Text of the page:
Craniotomy/ Craniectomy/ Cranioplasty

Craniotomy defines a procedure whereby surgeons gains access to the cranial cavity to perform a variety of procedures including tumor resection, hematoma evacuation or clipping of a cerebral aneurysm. After incising the skin and with elevation of the scalp, the bone of the skull is exposed. A bur hole is then placed allowing for the creation of a larger cranial window with a pneumatic or electic side cutting drill. At the terminus of the surgery, reimplantation of the bone flap is performed. Typically, rigid fixation is achieved with small MR compatible titanium fasteners (plates) that do not activate metal detectors in airports (Figure 1). Craniotomy is usually described by the area of skull that is exposed i.e. frontal craniotomy, occipito-temporal craniotomy.

Case 1- Figure 1

Craniectomy differs from craniotomy in that the bone is not replaced thus leaving a resultant cranial defect. Craniectomy may be used to in non-emergent circumstances to augment the opening of a craniotomy or as a primary means of exposure. The latter is particularly true when exposing the suboccipital area-behind and below the ear. Reconstruction of the skull-cranioplasty may then be performed with titanium mesh or other artificial products.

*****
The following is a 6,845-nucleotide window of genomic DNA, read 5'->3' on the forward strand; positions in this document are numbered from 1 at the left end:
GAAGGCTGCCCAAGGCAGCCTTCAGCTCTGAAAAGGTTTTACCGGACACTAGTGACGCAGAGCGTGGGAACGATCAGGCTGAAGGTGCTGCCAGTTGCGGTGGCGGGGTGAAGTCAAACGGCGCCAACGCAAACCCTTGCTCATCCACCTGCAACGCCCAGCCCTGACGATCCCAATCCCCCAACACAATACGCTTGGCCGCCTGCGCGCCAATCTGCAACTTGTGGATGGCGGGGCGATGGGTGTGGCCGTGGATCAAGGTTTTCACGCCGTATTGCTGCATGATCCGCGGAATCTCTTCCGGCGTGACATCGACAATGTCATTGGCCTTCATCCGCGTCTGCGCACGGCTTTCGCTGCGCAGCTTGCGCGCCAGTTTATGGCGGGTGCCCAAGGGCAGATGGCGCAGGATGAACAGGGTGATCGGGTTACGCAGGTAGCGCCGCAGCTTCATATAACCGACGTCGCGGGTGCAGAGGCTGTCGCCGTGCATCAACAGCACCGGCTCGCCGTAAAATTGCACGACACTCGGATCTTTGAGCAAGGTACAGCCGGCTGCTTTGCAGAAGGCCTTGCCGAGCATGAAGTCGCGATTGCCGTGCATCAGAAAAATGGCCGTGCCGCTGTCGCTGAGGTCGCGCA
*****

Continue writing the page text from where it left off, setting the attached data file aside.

Craniectomy is also used in urgent or emergent conditions where there is substantial brain swelling from bleeding, stroke, or infection and the patient's scalp is closed without reimplantation of the bone. After swelling subsides, the bone or other form fitting artificial material is implanted in a procedure called a cranioplasty.